|Land Rights and Livelihoods: Local and International Responses to Land Grabs|
Side event at the 10th Session of the United Nations Permanent Forum on Indigenous Issues
On Tuesday, 24 May, 2011, the Equator Initiative organized a panel discussion titled "Land Rights and Livelihoods: Local and International Responses to Land Grabs" as a side-event to the Tenth Session of the United Nations Permanent Forum on Indigenous Issues at the UN Headquarters in New York. The panel discussion focused on the controversial subject of "land grabbing", and drew on the experiences of Ujamaa Community Resource Team (UCRT), a 2008 Equator Prize winner, in advocating for land rights for the indigenous tribes of northern Tanzania.
Eric Patrick, a land policy specialist in the UNDP's Environment and Energy Group, moderated the panel and provided expert analysis of successful local responses to land grabs. He used the example of UCRT, who have successfully lobbied for restitution of land and have developed income-generating land use strategies with more than 35 villages bordering Tanzania's northern national parks. In particular, their use of participatory land use planning, drawing up of bylaws with village communities, conflict resolution activities, promotion of sustainable resource management, and involvement of women in cultural tourism projects have substantially empowered pastoralist and hunter-gatherer groups to better control, manage, and benefit from their land and natural resources.
Professor Paolo Galizzi of Fordham University Law School's Leitner Center provided a summary of the international legal framework and human rights issues associated with land-grabs. He noted that domestic legal recourse is often complicated by conflicts between customary laws concerning land allocation and formal legal systems. The international legal system, however, has some basic principles that many countries have ratified, which may offer alternative grounds for challenging these deals. Many issues around land grabbing can be framed as violations of the rights enshrined in the International Covenant on Economic, Social and Cultural Rights. For example, appeals can be made to the UN Special Rapporteurs on the Right to Food or on the Right to Adequate Housing. Professor Galizzi suggested establishing an international commission on the right to land and a UN Special Rapporteur to investigate land deals. He also highlighted the successful appeal of the Endorois community in Kenya to the African Commission on Human and Peoples' Rights in 2009.
Paul Senyael, representing Ujamaa Community Resource Team (UCRT), described an ongoing land dispute in Loliondo Division, a strip of land bordering Serengeti National Park. The Tanzanian Government sold the land to a foreign investor in 1992 without consultation of local Maasai villagers. Recently, the government has passed new legislation restricting pastoralist activities within the game-controlled area, and has attempted to impose a new land use plan that cedes more land to the investors while reducing the Maasai's grazing lands by 50%. In July 2009, on the orders of the Tanzanian Government, a paramilitary group forcibly evicted 20,000 residents of eight villages in Loliondo, burning 200 huts and causing substantial economic losses to the communities, including livestock deaths and property loss. This was investigated by the UN Special Rapporteur on the Rights of Indigenous Peoples, and the Loliondo case is the subject of an ongoing court case brought against the Tanzanian Government by UCRT and its partner NGOs.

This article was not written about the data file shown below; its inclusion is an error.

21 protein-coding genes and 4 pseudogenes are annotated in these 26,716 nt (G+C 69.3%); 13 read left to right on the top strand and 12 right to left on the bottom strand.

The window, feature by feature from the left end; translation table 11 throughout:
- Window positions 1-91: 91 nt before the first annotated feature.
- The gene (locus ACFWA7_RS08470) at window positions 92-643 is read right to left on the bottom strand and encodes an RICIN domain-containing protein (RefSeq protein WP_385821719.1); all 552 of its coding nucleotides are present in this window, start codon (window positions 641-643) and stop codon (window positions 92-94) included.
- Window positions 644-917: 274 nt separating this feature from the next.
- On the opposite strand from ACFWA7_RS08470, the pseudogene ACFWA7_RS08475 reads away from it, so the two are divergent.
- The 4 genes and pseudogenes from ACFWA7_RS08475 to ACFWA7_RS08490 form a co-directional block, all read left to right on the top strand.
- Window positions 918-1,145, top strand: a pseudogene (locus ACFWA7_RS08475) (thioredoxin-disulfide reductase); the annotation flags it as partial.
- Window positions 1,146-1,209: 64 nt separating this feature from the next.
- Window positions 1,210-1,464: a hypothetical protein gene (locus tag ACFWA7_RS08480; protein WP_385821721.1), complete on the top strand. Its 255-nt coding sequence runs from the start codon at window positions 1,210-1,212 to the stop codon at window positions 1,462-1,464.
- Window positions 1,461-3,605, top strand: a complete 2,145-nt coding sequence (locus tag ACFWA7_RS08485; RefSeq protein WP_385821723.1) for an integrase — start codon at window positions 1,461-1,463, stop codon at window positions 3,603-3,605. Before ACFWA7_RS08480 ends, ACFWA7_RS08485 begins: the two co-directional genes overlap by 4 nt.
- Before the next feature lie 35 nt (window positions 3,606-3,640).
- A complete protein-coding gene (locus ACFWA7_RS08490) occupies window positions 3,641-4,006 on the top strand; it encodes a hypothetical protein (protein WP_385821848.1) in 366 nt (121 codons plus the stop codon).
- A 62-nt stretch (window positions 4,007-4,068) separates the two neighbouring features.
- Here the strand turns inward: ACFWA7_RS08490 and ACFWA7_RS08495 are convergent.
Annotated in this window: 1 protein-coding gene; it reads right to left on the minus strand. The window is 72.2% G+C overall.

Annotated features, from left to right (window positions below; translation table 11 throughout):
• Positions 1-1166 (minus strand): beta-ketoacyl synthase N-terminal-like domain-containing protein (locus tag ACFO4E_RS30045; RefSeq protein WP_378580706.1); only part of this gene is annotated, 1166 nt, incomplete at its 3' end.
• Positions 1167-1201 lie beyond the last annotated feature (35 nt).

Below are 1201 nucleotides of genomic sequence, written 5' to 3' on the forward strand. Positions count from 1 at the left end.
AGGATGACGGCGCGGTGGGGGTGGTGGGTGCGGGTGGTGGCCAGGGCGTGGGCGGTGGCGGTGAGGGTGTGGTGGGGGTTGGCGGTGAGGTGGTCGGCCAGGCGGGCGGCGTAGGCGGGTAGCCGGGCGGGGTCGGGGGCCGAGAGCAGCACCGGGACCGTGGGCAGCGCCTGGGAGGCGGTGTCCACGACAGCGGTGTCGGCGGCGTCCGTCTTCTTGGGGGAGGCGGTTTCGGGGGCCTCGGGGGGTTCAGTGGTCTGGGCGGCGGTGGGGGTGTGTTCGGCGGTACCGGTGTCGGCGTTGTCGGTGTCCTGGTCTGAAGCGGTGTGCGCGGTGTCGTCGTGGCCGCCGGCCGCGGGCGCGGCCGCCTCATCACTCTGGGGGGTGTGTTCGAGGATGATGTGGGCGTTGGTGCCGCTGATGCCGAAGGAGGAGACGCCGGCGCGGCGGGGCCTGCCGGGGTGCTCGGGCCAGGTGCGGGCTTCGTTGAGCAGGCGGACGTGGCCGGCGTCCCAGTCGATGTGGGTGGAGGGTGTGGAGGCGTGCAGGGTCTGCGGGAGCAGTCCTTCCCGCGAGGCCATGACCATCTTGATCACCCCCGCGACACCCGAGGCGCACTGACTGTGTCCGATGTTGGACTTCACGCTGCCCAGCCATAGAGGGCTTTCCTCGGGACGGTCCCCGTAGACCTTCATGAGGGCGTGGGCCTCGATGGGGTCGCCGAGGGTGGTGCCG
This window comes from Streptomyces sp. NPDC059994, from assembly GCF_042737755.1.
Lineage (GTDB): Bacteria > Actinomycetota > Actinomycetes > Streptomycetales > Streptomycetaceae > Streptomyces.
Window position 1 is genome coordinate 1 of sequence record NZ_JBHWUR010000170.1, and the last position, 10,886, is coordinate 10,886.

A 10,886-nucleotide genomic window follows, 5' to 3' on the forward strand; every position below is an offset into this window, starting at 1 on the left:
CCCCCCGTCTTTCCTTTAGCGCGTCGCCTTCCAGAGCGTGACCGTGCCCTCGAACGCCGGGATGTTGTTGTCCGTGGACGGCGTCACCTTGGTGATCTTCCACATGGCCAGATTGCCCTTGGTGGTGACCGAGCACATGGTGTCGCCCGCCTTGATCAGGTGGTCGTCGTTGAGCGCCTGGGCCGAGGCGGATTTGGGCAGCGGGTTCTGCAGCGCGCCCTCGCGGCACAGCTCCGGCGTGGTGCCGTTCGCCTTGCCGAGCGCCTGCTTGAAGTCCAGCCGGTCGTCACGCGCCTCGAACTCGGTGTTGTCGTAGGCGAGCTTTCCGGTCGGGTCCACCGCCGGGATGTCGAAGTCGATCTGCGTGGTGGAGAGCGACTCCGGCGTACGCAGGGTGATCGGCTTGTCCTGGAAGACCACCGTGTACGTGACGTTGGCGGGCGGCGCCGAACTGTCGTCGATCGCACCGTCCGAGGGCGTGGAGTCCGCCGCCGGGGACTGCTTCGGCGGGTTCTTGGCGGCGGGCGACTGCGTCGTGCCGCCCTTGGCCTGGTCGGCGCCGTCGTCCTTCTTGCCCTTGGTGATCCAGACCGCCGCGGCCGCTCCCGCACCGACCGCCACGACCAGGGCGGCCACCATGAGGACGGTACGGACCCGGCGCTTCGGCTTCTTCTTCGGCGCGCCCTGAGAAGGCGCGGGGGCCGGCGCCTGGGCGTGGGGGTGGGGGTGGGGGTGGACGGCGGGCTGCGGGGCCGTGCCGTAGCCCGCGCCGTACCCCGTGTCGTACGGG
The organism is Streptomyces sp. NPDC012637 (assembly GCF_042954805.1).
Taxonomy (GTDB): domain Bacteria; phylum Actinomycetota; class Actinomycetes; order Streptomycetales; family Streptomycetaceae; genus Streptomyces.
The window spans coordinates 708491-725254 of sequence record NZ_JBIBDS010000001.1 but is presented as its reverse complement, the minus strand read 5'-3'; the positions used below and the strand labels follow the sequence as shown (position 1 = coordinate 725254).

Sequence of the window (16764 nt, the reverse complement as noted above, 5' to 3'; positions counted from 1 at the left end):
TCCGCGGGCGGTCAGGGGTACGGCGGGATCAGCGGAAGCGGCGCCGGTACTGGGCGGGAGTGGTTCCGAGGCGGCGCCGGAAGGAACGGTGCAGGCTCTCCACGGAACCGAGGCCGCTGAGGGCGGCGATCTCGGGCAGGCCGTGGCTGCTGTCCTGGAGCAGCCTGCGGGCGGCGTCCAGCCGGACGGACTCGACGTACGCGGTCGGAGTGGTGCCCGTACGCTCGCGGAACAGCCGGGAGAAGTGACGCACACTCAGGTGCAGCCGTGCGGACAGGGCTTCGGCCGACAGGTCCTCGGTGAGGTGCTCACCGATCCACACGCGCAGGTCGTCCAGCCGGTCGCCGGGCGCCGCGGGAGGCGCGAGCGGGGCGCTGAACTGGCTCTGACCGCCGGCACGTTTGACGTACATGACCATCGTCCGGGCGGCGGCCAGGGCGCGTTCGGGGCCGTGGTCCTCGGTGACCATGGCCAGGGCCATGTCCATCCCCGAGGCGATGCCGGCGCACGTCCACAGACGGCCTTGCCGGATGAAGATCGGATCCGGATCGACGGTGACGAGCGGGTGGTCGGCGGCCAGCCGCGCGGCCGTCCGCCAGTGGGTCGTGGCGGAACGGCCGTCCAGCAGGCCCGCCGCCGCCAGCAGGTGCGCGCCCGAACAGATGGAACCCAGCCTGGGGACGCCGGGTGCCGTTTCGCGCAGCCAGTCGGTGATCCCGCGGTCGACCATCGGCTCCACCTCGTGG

A lively discussion followed the panelists' presentations. Professor Galizzi emphasized the need for recognition of customary rights to land in formal legal systems and clarity in their application. He also noted that international recognition in the form of awards such as the Equator Prize can help smaller NGOs compete with better-funded foreign investors; the role of the media can also be crucial in highlighting unfair land deals. It was agreed that there is a need to broaden the definition of land grabs, to include acquisitions by international and domestic consortiums, as well as governments; land deals for biofuels, tourism, and even conservation as well as for agricultural purposes; from a variety of different investor countries, including within the G77; and acquisitions of smaller areas of land, as well as marine resources. Several participants reiterated the need for far greater transparency in these deals, to demonstrate the benefits, if any, for host countries. The lack of political will in countries was also noted: this can be overcome with greater empowerment of local populations. Substantial funding is also needed to challenge the interests of wealthy investors.
A consensus emerged that international collaboration between lawyers, media, and economists, among others, is needed to support the efforts of groups like Ujamaa Community Resource Team, to raise awareness of the detrimental effects of land grabs on local people, and to make the arguments for community-based natural resource management.
For more information on this issue, please follow the links below:
Websites recommended by Jeff Campbell (Christensen Fund) during the discussion:
Video coverage of the event:
Introduction by Eric Patrick (UNDP) and Professor Paolo Galizzi (Fordham University Law School's Leitner Center):
Report on the forced removal of pastoralists in Tanzania by Paul Senyael (UCRT):